Dental fillings restore the function of a tooth that was previously damaged by decay. They also prevent the tooth from decaying any further by closing off the damaged areas where bacteria can more easily enter.
During the process of installing dental fillings, the dentist first cleans out any decayed material in the tooth and cleans the area affected by the decay before fitting in the cavity with the material.
The filling is only fitted after the affected area has been cleaned out. In some cases, a small rubber dam will be used to target the tooth to avoid any liquid and tooth chips from entering your throat.
Types of Dental Fillings
Different types of dental fillings work for different types of people, and the right type of dental filling for you depends on a number of factors, such as possible allergies to certain materials, where the filling needs to be placed in your mouth, and the cost of the dental filling itself.
Here are the four types of dental fillings most commonly used by dentists:
- Gold – This type of filling is one of the most expensive, as it’s made to order in a laboratory and is cemented in place. While this is the best filling material, this also requires multiple visits to secure properly.
- Amalgam (silver) – This is the inexpensive option to gold filling, while being just as resistant to wear. However, amalgam is more noticeable, and is often used only for the back teeth instead of the front.
- Porcelain – A porcelain restoration often covers most of the tooth. Called “inlays” or “on-lays”, they are also made to order in a laboratory and can be just as expensive as gold fillings.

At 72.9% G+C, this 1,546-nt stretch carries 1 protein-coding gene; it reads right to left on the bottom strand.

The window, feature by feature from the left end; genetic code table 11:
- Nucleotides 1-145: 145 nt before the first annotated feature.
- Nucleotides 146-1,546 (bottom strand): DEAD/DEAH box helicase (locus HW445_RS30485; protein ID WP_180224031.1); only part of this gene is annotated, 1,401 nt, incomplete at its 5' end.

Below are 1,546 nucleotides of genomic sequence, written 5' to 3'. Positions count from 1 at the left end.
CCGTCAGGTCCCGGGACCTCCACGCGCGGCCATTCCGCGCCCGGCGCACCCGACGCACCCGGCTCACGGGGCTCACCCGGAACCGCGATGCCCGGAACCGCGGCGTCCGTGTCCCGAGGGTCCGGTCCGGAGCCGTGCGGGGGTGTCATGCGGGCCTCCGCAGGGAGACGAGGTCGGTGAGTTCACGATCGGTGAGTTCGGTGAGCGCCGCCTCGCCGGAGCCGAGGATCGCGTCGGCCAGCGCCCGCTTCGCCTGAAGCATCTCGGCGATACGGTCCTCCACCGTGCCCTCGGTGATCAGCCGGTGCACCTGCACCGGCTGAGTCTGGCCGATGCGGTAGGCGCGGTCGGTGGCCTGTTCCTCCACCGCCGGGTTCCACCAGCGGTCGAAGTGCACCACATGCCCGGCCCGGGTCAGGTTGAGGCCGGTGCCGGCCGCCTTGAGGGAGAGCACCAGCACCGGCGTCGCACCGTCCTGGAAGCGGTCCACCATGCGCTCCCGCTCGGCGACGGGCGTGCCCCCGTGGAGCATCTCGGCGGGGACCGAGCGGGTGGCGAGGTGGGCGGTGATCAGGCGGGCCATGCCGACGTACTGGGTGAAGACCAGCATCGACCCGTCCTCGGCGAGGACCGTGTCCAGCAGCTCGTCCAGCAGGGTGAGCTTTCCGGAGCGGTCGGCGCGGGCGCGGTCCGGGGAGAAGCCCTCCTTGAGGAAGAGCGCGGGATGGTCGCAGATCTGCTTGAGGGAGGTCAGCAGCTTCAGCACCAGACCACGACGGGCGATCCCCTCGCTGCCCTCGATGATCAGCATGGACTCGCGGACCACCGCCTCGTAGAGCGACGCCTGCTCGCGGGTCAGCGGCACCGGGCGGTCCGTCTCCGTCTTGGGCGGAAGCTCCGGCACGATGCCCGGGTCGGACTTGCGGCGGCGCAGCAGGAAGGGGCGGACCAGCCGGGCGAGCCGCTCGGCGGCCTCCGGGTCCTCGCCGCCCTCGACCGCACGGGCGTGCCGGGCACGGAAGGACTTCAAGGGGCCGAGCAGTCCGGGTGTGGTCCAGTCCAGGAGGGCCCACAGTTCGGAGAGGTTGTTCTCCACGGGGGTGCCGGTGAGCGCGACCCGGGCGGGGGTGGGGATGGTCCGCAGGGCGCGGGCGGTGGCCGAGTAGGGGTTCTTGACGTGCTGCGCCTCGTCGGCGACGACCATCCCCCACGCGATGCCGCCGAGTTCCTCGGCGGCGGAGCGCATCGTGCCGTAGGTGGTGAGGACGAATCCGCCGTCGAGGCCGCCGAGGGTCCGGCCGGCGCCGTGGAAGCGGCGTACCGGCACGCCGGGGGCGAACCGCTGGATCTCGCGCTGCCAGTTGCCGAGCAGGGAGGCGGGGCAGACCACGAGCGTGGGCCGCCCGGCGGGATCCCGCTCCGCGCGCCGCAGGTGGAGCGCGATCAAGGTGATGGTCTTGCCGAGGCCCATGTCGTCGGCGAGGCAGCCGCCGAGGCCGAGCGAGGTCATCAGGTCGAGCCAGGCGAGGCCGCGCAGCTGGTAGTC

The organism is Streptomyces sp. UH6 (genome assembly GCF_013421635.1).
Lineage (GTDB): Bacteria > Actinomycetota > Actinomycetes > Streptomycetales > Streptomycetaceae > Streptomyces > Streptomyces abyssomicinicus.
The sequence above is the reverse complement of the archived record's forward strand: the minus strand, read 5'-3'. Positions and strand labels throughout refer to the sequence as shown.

- Composite resin – Resin can be made to match the color of your teeth, which is often used to achieve a more natural appearance. However, they are less durable than the other types of fillings and are more prone to staining.
Taking Care of Dental Fillings
Oral care is particularly important to maintain upon receiving dental fillings. After treatment and receiving the dental filling, there may be sensitivity and pain afterward, but this will eventually subside afterward.
To minimize the initial pain while maintaining oral care, it might be necessary to take the switch to using oral care products that are specifically designed to protect sensitive teeth. For instance, soft-bristled toothbrushes and special toothpaste will still do the job of cleaning sensitive teeth while not irritating the dental fillings and causing pain.
Tooth fillings are designed to resist wear for a certain amount of time. However, they can wear down and start to crack after years of chewing, clenching, and grinding one’s teeth. Be sure to see a dentist right away if these signs start to show.